As major economies meet, US looks to increase pressure on Russia

·3-min read
US Treasury Secretary Janet Yellen will make clear to world finance officials that Russia must be held accountable for its invasion of Ukraine (AFP/Brendan Smialowski) (Brendan Smialowski)

US Treasury Secretary Janet Yellen this week will call on her counterparts in major economies to ramp up the economic pain on Moscow over its invasion of Ukraine, a senior official said Monday.

The fallout from the war and the impact on the global economy will be key topics of discussion during the spring meetings of the IMF and World Bank, which began Monday.

Finance officials from the G7 and G20 nations also will meet this week.

"The secretary believes the Russian invasion of Ukraine has demonstrated the need for the world's largest economies to stand together to defend international order and protect peace and prosperity," the Treasury official told reporters.

"She will use this week's meetings to work with allies to continue our united efforts to increase economic pressure on Russia while mitigating spillover effects."

The IMF and World Bank have warned of the devastating costs the war is imposing on the global economy, especially through rising prices for energy and food at a time of high inflation.

Western sanctions on Moscow have contributed to the price pressures, which are hitting the poorest countries the hardest.

While Yellen is "deeply concerned" about the impacts, "We are firm in our resolve to hold Russia and its leadership accountable, and have imposed crippling sanctions," the official said.

In a speech at the Peterson Institute for International Economics, Deputy Treasury Secretary Wally Adeyemo vowed to "take apart Russia's war machine, piece by piece, by disrupting their military industrial complex and its supply chains."

"We are continuing our efforts to use sanctions and export controls to deny Russia the critical inputs it needs, targeting key sectors like aerospace, electronics and others related to the defense sector," he said, noting their invasion has taken longer than Moscow expected.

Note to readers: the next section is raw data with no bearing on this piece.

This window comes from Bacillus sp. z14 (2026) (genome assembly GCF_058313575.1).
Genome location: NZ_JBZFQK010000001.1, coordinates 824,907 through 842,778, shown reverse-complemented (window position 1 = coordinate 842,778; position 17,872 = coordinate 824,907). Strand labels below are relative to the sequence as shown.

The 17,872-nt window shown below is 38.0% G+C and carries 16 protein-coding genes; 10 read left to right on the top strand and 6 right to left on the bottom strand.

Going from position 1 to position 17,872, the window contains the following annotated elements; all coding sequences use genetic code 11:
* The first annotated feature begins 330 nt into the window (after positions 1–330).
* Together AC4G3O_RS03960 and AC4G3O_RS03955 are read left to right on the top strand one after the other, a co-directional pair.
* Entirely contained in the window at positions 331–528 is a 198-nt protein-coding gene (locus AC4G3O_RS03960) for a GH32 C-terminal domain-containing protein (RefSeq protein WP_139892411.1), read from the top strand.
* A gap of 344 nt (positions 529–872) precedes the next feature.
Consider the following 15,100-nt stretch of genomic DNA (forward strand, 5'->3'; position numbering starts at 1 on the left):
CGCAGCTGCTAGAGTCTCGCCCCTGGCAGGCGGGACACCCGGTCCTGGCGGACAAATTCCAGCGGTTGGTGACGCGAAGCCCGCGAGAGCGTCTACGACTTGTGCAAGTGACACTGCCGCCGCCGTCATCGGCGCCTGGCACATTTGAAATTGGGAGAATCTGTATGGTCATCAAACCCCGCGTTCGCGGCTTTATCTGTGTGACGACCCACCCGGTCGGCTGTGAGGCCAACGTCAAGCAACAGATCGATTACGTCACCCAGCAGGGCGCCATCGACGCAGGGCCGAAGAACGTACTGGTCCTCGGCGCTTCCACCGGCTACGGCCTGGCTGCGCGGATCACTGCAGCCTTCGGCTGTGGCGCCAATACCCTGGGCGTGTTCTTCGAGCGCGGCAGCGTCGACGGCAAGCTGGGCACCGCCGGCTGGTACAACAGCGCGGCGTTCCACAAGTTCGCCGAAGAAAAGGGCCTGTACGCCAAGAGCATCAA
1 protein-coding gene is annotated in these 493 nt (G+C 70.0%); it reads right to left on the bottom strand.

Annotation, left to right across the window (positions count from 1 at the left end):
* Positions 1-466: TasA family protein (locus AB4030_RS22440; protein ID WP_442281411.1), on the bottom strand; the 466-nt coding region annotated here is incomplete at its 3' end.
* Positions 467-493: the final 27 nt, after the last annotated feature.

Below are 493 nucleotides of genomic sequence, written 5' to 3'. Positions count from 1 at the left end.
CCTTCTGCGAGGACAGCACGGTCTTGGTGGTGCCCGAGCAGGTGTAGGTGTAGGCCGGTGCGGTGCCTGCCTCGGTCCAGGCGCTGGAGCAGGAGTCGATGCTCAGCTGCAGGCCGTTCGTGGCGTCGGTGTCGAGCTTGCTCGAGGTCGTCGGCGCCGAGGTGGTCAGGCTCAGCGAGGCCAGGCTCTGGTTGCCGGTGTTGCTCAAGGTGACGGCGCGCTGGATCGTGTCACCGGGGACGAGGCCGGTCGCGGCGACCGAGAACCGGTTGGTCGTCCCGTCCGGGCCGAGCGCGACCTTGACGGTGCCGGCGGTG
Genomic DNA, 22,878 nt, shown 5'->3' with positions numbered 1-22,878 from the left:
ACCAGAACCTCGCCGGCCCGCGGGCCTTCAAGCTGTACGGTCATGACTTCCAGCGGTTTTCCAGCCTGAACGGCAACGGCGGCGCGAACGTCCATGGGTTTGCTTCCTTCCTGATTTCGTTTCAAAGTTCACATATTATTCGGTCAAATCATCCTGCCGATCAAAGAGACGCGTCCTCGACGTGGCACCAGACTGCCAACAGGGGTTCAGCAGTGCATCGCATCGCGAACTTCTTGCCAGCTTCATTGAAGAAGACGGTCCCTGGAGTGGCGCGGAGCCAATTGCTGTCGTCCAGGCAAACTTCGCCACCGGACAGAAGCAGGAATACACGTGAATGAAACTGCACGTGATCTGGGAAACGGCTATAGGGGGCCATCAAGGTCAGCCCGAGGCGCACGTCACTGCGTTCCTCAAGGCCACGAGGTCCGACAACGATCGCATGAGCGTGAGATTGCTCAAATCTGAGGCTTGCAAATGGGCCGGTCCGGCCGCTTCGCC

The Treasury official noted Washington also will continue to work to penalize countries that try to evade the sanctions and restrict Russian leader Vladimir Putin's ability to project power, though they did not provide any specifics on the type of sanctions or the targets being considered.

- Boycotting Russia -

While Yellen will participate in key meetings this week, especially the opening session of the G20 focused on the fallout from the Russian invasion, she will not attend other sessions if officials from Moscow are included, the Treasury official said.

She will make it clear that "the benefits and privileges of the leading economic institutions of the world -- which we helped create after (World War II) -- are reserved for countries that demonstrate respect for the core principles that underpin peace and security across the world," the Treasury official said.

Russian finance officials are expected to participate remotely in the G20 meeting on Wednesday, which is led by Indonesia this year.

Other officials from the world's leading economies may boycott the sessions as well, a French source told AFP last week.

US President Joe Biden has proposed ejecting Russia from the G20.

Yellen will meet with Ukraine's Prime Minister Denys Shmyhal and "will reiterate the Biden administration's firm support for the people of Ukraine as they defend their lives and their country," according to Treasury.

Adeyemo will meet with Ukrainian Finance Minister Sergii Marchenko on Thursday.

Yellen also will call for a coordinated multilateral effort to support Ukraine's short-term funding needs for humanitarian relief and rebuilding.

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